Kenya’s national carrier Kenya Airways (KQ) will sink further into net losses by at least 25 per cent in its earnings for the financial year to December 2022.
This will be driven by forex losses from currency hedging positions it took on its US dollar-denominated debt that was taken over by the government last year.
KQ has issued a profit warning indicating that it will sink further into losses which will grow to at least Sh19.75 billion compared to the Sh15.8 billion net losses the company recorded in the full year to December 2021.
The airline says the wider losses have been caused by forex losses arising from the takeover of its US dollar-denominated government-guaranteed debt by the State and that its revenues have grown during the year despite higher fuel costs.
The government took over KQ’s loans amounting to $485 million (Sh60.35 billion) that it had guaranteed the airline as part of its rescue plan for the loss-making company after the airline defaulted on paying part of the debt that had fallen due.
“The forex losses were occasioned by the novation of the guaranteed SU dollar loans as part of the ongoing financial restructuring programme. This means that the exchange rate differences reported below the operating results and previously accumulated in the balance sheet reserves under hedge accounting treatment will be released to the statement of profit and loss since the hedge instrument no longer exists,” said KQ Chairman Michael Joseph in a statement.
“This is a one-off expected loss,” said Mr Joseph.
The higher losses are set to deflate the airline’s tyres at a time it had battled to cut its net losses by more than half in 2021.
KQ narrowed its net loss for the year ended December 2021 by 56.58 per cent on higher revenue as travel picked up with the easing of Covid-19 restrictions.
The national carrier reported a net loss of Sh15.8 billion in the review period compared to a net loss of Sh36.2 billion in the year to December 2020 when travel restrictions hit operations hardest, including the grounding of its planes for months.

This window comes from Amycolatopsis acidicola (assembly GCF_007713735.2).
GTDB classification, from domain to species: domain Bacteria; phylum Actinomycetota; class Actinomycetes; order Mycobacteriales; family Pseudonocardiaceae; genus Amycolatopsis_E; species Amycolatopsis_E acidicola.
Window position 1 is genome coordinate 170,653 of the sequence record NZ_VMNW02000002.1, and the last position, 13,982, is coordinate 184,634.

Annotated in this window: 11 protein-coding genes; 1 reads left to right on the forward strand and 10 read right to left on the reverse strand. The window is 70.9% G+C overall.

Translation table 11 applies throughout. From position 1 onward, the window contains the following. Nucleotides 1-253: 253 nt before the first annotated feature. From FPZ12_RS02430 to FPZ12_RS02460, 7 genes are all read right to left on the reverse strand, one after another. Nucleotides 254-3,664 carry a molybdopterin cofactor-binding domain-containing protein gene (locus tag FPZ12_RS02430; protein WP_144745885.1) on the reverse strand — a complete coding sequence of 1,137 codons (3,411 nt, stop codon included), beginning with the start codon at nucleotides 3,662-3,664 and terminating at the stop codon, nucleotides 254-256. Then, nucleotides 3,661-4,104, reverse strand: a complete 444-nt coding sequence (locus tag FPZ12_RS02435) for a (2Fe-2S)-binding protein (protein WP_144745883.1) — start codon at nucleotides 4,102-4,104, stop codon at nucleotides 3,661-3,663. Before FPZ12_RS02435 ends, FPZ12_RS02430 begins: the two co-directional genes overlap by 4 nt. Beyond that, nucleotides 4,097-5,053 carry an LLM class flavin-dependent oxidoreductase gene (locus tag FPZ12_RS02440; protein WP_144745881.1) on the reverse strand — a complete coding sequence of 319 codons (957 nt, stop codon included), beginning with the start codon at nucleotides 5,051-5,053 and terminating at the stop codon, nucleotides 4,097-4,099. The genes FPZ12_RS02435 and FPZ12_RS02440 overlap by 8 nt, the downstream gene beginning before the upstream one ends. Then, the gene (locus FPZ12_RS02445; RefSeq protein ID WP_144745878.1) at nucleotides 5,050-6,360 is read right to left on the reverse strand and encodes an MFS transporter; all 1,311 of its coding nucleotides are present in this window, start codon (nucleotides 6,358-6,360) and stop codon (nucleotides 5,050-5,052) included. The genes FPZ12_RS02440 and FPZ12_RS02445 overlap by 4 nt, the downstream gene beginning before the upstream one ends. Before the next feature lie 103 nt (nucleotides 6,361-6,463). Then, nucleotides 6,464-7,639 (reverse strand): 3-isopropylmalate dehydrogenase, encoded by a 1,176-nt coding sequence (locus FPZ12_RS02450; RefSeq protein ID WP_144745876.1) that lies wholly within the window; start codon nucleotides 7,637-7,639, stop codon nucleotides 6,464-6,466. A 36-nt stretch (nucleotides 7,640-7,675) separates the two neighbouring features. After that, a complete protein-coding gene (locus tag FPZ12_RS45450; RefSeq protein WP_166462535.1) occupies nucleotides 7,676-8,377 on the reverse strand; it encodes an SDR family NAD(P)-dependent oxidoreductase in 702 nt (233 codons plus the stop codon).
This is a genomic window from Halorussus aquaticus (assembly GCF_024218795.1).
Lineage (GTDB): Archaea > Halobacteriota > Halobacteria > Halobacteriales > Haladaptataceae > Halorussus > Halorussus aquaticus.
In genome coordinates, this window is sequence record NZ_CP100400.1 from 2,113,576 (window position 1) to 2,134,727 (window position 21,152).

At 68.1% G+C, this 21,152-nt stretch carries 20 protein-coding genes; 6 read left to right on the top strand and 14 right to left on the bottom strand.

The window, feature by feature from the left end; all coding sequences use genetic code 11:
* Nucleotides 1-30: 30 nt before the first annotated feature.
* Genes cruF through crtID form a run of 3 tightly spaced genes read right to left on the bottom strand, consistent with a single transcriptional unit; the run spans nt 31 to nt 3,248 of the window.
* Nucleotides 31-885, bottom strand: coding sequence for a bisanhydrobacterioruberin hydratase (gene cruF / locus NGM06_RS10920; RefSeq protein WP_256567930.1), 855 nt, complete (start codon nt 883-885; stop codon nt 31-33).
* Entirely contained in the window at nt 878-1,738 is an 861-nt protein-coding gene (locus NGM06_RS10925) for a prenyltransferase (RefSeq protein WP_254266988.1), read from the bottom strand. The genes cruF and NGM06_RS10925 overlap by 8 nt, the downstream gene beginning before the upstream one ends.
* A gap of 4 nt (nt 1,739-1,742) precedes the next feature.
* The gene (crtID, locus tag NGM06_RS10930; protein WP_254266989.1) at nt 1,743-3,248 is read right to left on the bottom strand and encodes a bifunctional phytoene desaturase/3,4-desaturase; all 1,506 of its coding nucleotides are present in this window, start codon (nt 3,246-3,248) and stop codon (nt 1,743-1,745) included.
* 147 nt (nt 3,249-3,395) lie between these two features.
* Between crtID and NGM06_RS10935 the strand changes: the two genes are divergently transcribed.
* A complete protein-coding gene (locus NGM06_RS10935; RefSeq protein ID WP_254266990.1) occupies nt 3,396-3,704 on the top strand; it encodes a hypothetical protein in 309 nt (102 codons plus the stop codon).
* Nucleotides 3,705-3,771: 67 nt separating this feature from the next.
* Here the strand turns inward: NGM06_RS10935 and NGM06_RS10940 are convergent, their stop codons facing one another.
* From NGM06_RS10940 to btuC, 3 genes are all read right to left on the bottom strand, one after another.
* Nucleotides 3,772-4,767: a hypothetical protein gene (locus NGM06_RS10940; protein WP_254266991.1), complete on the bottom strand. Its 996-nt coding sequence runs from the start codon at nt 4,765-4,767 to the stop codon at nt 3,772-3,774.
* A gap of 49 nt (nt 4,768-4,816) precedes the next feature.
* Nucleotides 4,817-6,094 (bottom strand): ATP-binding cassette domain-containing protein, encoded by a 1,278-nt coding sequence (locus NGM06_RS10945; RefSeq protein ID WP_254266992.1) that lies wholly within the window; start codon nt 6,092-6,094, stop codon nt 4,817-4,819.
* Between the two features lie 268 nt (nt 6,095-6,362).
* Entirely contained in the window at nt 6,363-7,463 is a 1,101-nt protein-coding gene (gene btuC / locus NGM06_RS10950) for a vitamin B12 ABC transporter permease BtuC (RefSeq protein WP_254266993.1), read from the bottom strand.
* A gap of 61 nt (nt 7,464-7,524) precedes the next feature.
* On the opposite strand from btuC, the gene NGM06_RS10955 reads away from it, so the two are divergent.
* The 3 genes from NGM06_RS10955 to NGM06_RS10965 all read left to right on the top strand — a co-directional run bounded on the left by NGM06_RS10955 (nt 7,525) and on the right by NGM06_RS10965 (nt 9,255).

The airline reported a Sh9.8 billion net loss for the first half of 2022, an improvement from a net loss of Sh11.48 billion loss that it recorded in the same period in 2021.
This comes at a time the government has promised to develop a financing plan that will see the end of bailouts to KQ by December 2023 to ease the burden of sustaining the firm’s operations on taxpayers.
“To support the aviation industry, the government will develop a turnaround strategy for Kenya Airways,” said the Treasury in the draft Budget Policy Statement (BPS).
“A critical plank of this strategy will be a financing plan that does not depend on operational support from the exchequer beyond December 2023,” said the exchequer.
KQ was allocated Sh36.6 billion in the current financial year to support its restructuring, bringing to a total of Sh63.2 billion the amount the government has given the airline recently.
It follows the Sh26.6 billion bailout the company was given by the Treasury in the FY2021/22.
“Although the company’s performance would reflect an improved revenue position in the year, and in fact is projected to post significantly improved operating results despite the higher fuel prices, the net earnings would be constrained by forex losses,” said Mr Joseph.
SOURCE: DAILY NATION